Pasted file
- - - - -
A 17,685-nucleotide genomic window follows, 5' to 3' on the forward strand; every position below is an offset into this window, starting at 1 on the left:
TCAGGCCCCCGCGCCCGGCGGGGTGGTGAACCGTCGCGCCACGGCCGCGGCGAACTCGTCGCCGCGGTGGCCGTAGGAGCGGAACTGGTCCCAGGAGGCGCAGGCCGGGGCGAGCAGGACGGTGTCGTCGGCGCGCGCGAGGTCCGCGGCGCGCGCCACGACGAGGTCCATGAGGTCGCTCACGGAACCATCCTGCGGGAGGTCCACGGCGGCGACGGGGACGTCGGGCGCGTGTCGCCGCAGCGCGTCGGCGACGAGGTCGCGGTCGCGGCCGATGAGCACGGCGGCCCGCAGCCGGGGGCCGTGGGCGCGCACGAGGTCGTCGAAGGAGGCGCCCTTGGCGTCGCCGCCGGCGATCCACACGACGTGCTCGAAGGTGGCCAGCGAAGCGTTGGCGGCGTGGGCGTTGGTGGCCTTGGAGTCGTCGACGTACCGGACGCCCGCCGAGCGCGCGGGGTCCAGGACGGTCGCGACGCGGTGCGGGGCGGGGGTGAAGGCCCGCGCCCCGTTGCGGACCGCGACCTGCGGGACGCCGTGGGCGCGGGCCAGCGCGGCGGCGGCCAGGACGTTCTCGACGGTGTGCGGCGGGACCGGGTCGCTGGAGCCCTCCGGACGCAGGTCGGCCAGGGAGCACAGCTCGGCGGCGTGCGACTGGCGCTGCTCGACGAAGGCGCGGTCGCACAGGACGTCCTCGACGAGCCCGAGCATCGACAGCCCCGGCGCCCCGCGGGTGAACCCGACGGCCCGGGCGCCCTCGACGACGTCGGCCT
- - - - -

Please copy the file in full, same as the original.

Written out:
A 17,685-nucleotide genomic window follows, 5' to 3' on the forward strand; every position below is an offset into this window, starting at 1 on the left:
TCAGGCCCCCGCGCCCGGCGGGGTGGTGAACCGTCGCGCCACGGCCGCGGCGAACTCGTCGCCGCGGTGGCCGTAGGAGCGGAACTGGTCCCAGGAGGCGCAGGCCGGGGCGAGCAGGACGGTGTCGTCGGCGCGCGCGAGGTCCGCGGCGCGCGCCACGACGAGGTCCATGAGGTCGCTCACGGAACCATCCTGCGGGAGGTCCACGGCGGCGACGGGGACGTCGGGCGCGTGTCGCCGCAGCGCGTCGGCGACGAGGTCGCGGTCGCGGCCGATGAGCACGGCGGCCCGCAGCCGGGGGCCGTGGGCGCGCACGAGGTCGTCGAAGGAGGCGCCCTTGGCGTCGCCGCCGGCGATCCACACGACGTGCTCGAAGGTGGCCAGCGAAGCGTTGGCGGCGTGGGCGTTGGTGGCCTTGGAGTCGTCGACGTACCGGACGCCCGCCGAGCGCGCGGGGTCCAGGACGGTCGCGACGCGGTGCGGGGCGGGGGTGAAGGCCCGCGCCCCGTTGCGGACCGCGACCTGCGGGACGCCGTGGGCGCGGGCCAGCGCGGCGGCGGCCAGGACGTTCTCGACGGTGTGCGGCGGGACCGGGTCGCTGGAGCCCTCCGGACGCAGGTCGGCCAGGGAGCACAGCTCGGCGGCGTGCGACTGGCGCTGCTCGACGAAGGCGCGGTCGCACAGGACGTCCTCGACGAGCCCGAGCATCGACAGCCCCGGCGCCCCGCGGGTGAACCCGACGGCCCGGGCGCCCTCGACGACGTCGGCCT